Lower Trent Conservation

About Us

aboutus.jpgIn response to requests from local communities, Lower Trent Conservation was formed in 1968 under the Conservation Authorities Act to protect, restore and manage water and other natural resources within the Lower Trent watershed region.

Our watershed management program is based on several watersheds encompassing 2,121 square kilometers.  It includes the lower portion of the Trent River watershed and a number of smaller watersheds draining into Lake Ontario and the Bay of Quinte.

We are accountable to the residents of the watershed through our Board of Directors appointed by the elected councils of the seven municipalities located either entirely, or partially, within the watershed region. This accountability, combined with local decision making, is a key strength that Lower Trent Conservation draws on as we work with our partners to address the region’s environmental challenges.

We are striving to be a local leader in conservation - working with others towards healthy watersheds for now and future generations.

We see healthy watersheds as having:

  • excellent water quality
  • excellent water quantity
  • reduced flood & erosion risk
  • natural areas for all to share
  • abundant & diverse natural habitats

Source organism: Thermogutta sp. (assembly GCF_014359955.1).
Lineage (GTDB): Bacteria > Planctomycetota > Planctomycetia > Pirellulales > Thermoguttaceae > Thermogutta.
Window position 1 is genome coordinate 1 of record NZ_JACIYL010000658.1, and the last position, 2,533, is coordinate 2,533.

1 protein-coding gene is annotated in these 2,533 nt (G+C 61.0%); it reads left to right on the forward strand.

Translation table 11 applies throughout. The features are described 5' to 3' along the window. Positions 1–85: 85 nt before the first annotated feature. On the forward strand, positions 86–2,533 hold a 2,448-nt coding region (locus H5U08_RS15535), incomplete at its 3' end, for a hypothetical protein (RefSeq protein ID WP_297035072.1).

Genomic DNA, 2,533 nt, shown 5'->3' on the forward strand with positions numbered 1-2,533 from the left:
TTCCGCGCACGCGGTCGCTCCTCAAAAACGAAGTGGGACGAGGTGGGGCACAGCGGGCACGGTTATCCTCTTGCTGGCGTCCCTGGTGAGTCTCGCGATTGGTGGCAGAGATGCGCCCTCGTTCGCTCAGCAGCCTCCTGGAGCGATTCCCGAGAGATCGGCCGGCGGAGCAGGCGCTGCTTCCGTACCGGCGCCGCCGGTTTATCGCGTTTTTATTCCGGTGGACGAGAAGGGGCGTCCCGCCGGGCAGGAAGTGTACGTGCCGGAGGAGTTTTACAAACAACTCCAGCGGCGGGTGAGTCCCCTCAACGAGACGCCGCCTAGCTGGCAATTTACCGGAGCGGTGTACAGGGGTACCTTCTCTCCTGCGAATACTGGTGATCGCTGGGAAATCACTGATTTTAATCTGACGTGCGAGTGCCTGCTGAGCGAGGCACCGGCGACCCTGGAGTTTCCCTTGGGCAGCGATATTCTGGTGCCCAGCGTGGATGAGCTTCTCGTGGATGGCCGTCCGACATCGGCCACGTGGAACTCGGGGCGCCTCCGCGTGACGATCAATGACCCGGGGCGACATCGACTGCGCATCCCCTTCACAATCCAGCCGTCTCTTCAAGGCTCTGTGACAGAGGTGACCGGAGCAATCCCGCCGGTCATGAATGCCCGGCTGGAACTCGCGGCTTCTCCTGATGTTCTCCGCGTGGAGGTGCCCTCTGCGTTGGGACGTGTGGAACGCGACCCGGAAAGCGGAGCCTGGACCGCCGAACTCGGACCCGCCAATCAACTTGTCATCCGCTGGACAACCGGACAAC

• vibrant & productive communities
  • people who appreciate the natural environment

Fee Policy & Schedule

Lower Trent Conservation charges fees to assist with covering program costs for services and products that are not supported through government funding.  The fees take into account estimated staff time, travel, and material costs, but only partially cover the cost of the service.

Notice: The current fee schedule is under review. The public is invited to submit comments on a revised fee schedule until October 24, 2014.

Conservation Ontario

COLogoWeb.jpgLower Trent Conservation is a member of Conservation Ontario, the umbrella organization that represents Ontario's 36 Conservation Authorities.  Conservation Ontario supports the network of Conservation Authorities by raising awareness of the network at the community and provincial levels.  Conservation Ontario also works to build relationships and influence decision makers as it relates to the development and expansion of the Conservation Authority program.